I peeked out. Chris had fallen asleep on the couch, an issue of Forbes on his chest. I closed the door and paused. Then I took off my clothes. I slipped into the old bra, the lacy underwear. I took down my hair. I put on lipstick, red again. I grabbed a pair of heels from the back of my closet—ruby colored, sleek, and I slipped them on. I’d bought them years ago on clearance at DSW, but I hadn’t worn them in public once. I stood before the mirror, all dark curls and pale breasts, black lace and gleaming red. I stared for a long time, considering. Then I took everything off and, still naked, hair falling down on my shoulders, I packed the underwear and heels in my suitcase.
“Hey there, sailor girl,” Paul said when I walked into the ballroom. Taylor the sailor, he’d coined me a few months ago. We’d stayed up late after another conference. We drank martinis at the hotel bar and he gave me all of his olives. I’d gotten drunk and confessed I’d never been on a boat in my life. He teased and teased—not because he gave a shit, just to make me laugh. He sat too close on his barstool, his arm brushing against mine. When he walked me to my room he rested his hand at the base of my back, guiding me, or maybe claiming something, but I slipped away. I went to bed alone, flustered, my body aching. I snuck out the next morning before breakfast. I hadn’t seen him since.
We both worked for Marriott International. I was in management; he was a sound engineer, always in the background setting up microphones, fiddling with lights. He wore all black, casual stuff, jeans and t-shirts. He would have seemed too serious without that smile. He was about ten years older than me: just enough to make it interesting. His eyes were so dark they were almost black, but there was laughter at the back of them. He felt familiar. Like someone I’d known since I was old enough to know anything, although I didn’t understand why.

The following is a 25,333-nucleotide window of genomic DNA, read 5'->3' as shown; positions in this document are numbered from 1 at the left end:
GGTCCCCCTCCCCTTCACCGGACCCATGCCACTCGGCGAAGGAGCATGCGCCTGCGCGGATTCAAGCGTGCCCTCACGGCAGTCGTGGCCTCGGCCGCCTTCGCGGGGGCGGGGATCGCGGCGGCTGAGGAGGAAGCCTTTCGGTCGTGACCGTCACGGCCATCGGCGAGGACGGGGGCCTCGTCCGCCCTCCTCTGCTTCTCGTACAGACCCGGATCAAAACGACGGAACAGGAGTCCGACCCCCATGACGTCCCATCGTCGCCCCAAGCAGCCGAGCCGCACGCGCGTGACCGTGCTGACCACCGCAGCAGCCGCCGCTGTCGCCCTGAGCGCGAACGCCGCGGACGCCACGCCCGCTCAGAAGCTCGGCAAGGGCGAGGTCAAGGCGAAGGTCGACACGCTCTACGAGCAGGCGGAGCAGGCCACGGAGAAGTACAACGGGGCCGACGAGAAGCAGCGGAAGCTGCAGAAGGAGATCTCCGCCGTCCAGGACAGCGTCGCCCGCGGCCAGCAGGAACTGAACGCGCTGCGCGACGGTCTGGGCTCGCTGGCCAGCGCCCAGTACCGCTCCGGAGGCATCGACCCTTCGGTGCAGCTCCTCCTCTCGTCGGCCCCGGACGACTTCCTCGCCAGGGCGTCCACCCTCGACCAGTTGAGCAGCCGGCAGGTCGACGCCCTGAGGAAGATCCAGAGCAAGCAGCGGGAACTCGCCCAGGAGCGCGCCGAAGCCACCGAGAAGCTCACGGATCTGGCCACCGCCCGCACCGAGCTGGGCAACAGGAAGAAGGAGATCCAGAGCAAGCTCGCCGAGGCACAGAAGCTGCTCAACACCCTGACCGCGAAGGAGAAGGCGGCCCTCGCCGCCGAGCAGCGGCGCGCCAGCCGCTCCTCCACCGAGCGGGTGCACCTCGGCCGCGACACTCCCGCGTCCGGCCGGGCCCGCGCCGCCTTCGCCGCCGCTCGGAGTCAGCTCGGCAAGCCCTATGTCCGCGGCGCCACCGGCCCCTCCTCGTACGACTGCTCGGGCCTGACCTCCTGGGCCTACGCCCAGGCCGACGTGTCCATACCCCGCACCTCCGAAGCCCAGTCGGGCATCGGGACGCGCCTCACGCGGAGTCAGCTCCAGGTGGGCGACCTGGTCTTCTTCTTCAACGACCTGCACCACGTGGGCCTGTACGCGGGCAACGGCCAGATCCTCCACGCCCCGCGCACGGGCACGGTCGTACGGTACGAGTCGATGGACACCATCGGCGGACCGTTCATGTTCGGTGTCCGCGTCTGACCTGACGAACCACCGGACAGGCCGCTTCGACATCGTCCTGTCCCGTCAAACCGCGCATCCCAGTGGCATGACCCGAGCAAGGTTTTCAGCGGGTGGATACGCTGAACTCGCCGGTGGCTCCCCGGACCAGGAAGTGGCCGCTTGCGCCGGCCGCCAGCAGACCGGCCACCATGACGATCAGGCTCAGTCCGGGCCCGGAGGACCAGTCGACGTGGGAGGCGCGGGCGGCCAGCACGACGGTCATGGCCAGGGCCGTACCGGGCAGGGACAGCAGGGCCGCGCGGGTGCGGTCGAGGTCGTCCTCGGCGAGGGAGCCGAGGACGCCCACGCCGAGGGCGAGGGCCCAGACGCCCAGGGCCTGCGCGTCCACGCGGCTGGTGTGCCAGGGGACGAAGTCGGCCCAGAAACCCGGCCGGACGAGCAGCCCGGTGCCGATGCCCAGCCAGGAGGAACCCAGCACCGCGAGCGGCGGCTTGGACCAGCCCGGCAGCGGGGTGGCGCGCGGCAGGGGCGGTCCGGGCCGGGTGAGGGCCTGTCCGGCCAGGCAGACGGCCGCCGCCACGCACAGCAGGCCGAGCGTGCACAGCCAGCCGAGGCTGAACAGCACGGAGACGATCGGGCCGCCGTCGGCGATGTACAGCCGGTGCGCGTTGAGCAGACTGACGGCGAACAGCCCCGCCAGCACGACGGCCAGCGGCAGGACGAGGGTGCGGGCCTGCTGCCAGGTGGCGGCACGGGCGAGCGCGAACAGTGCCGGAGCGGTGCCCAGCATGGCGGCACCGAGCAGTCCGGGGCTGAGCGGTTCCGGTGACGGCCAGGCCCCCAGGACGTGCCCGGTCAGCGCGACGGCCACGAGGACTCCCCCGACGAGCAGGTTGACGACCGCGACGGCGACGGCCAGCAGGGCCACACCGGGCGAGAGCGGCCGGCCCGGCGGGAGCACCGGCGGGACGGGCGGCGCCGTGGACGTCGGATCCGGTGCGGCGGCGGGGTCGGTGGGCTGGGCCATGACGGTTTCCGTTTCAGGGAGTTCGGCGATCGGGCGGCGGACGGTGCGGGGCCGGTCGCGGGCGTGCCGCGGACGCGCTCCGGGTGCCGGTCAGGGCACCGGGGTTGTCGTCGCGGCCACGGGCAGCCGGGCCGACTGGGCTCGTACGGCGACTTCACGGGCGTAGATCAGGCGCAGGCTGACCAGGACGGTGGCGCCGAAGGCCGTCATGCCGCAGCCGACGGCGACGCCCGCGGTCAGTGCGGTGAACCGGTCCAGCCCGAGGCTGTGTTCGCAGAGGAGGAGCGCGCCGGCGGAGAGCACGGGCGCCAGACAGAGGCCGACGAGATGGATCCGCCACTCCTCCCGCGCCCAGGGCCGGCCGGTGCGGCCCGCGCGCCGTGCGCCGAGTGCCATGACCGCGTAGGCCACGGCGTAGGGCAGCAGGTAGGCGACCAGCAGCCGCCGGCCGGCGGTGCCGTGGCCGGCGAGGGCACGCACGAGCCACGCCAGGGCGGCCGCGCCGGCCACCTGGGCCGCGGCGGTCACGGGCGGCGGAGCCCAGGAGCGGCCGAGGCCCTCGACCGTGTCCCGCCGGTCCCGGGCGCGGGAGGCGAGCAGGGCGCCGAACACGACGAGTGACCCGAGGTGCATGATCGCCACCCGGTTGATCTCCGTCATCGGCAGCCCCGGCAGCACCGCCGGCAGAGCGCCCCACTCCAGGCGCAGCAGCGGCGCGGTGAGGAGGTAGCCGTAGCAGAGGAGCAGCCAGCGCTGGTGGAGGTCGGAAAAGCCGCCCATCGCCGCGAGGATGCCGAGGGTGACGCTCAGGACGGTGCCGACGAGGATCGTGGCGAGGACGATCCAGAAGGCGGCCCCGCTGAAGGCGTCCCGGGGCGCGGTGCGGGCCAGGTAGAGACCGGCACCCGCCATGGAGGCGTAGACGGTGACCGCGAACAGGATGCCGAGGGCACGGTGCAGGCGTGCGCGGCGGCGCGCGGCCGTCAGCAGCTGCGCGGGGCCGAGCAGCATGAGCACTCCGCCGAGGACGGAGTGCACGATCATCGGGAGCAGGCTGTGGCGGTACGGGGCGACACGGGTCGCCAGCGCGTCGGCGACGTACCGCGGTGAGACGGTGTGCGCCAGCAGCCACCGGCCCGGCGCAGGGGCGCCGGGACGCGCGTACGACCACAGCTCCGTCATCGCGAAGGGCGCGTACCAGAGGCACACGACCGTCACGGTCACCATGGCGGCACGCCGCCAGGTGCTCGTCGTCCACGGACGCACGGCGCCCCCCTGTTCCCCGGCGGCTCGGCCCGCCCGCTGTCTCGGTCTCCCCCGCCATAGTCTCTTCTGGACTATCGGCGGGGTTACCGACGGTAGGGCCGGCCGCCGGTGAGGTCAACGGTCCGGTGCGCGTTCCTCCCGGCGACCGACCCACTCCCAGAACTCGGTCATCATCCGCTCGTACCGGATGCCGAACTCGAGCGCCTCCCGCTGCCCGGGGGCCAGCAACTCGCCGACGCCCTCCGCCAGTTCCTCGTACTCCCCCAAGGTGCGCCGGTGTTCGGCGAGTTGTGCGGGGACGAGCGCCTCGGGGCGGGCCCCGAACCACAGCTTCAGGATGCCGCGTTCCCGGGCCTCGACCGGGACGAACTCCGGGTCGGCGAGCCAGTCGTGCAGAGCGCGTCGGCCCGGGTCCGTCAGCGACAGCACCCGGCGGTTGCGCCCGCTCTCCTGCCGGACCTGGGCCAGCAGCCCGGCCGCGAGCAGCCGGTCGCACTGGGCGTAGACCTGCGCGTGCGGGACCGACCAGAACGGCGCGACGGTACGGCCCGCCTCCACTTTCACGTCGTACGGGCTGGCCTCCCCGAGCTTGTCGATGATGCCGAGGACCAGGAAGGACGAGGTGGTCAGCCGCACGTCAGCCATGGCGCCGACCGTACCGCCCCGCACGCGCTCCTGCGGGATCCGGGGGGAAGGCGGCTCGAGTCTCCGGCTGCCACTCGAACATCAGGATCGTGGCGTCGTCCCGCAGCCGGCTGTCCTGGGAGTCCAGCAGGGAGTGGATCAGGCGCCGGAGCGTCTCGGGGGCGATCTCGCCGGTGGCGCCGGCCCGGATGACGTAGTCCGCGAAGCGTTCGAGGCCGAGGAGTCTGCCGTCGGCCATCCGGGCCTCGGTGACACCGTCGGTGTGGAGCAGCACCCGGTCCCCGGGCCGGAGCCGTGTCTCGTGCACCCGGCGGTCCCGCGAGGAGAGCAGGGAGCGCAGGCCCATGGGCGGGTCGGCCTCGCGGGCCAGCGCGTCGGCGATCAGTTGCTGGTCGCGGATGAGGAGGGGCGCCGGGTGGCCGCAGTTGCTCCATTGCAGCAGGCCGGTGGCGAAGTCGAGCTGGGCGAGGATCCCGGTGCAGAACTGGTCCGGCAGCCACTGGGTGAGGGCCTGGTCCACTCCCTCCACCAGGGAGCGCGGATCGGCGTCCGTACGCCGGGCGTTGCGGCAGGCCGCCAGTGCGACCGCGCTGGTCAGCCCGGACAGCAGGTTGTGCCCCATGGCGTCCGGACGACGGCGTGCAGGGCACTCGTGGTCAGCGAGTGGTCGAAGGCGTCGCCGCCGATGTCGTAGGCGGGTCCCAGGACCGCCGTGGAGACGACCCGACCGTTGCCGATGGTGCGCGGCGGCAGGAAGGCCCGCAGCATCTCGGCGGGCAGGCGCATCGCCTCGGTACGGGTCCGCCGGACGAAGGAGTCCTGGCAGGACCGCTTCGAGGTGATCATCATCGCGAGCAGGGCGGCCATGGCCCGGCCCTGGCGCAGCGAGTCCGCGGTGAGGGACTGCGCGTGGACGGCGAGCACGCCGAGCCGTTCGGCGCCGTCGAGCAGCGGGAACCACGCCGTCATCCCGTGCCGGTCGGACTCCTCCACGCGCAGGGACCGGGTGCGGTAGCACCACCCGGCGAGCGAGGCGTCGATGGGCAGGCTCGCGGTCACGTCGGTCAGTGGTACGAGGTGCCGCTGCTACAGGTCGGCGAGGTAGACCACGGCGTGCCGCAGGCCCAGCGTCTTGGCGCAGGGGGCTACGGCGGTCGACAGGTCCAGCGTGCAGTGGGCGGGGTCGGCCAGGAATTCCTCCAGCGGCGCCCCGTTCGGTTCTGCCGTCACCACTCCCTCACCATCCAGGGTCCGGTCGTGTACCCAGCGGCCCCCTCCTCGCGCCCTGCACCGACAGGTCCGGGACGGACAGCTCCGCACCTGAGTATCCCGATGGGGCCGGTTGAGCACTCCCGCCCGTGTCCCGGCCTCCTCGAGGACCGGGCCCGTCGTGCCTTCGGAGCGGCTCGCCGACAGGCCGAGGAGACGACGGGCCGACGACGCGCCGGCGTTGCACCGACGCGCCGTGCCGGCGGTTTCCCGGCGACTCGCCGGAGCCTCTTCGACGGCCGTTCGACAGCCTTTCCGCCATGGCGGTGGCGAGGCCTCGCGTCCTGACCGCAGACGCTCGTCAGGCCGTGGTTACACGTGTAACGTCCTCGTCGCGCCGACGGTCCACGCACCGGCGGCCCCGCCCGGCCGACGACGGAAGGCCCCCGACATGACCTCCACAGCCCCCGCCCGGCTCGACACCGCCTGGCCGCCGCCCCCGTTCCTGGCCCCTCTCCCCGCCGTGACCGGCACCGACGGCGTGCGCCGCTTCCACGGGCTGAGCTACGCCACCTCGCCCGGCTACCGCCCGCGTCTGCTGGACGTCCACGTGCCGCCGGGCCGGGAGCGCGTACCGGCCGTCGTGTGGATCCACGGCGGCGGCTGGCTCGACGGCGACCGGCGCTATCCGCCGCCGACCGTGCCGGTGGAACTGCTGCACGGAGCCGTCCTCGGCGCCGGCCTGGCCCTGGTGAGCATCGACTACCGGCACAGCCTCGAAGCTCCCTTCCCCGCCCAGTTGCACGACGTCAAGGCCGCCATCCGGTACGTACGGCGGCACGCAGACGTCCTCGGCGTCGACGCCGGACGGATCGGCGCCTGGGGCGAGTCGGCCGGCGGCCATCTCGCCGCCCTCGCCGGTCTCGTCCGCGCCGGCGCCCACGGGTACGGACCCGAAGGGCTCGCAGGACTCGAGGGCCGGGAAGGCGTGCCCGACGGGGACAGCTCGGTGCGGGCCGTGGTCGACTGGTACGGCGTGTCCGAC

I flushed when I saw him. The plan had been to keep a clear head. I was decidedly not wearing the red heels. I felt his eyes on me as the conference went on. When I caught him staring he looked back evenly. The room fell away as I stared back.
I wasn’t used to any of this. I felt like I’d been married my whole life.
“I know what that ass looks like bent over a pool table,” Chris had said a few weeks earlier. I’d told him how we’d all ended up playing pool at the hotel bar. “You better watch yourself.”
I didn’t know if I was flattered or angry when he talked like that. Lately it felt like he was trying to drown me, or maybe I was trying to run and he could feel me slipping.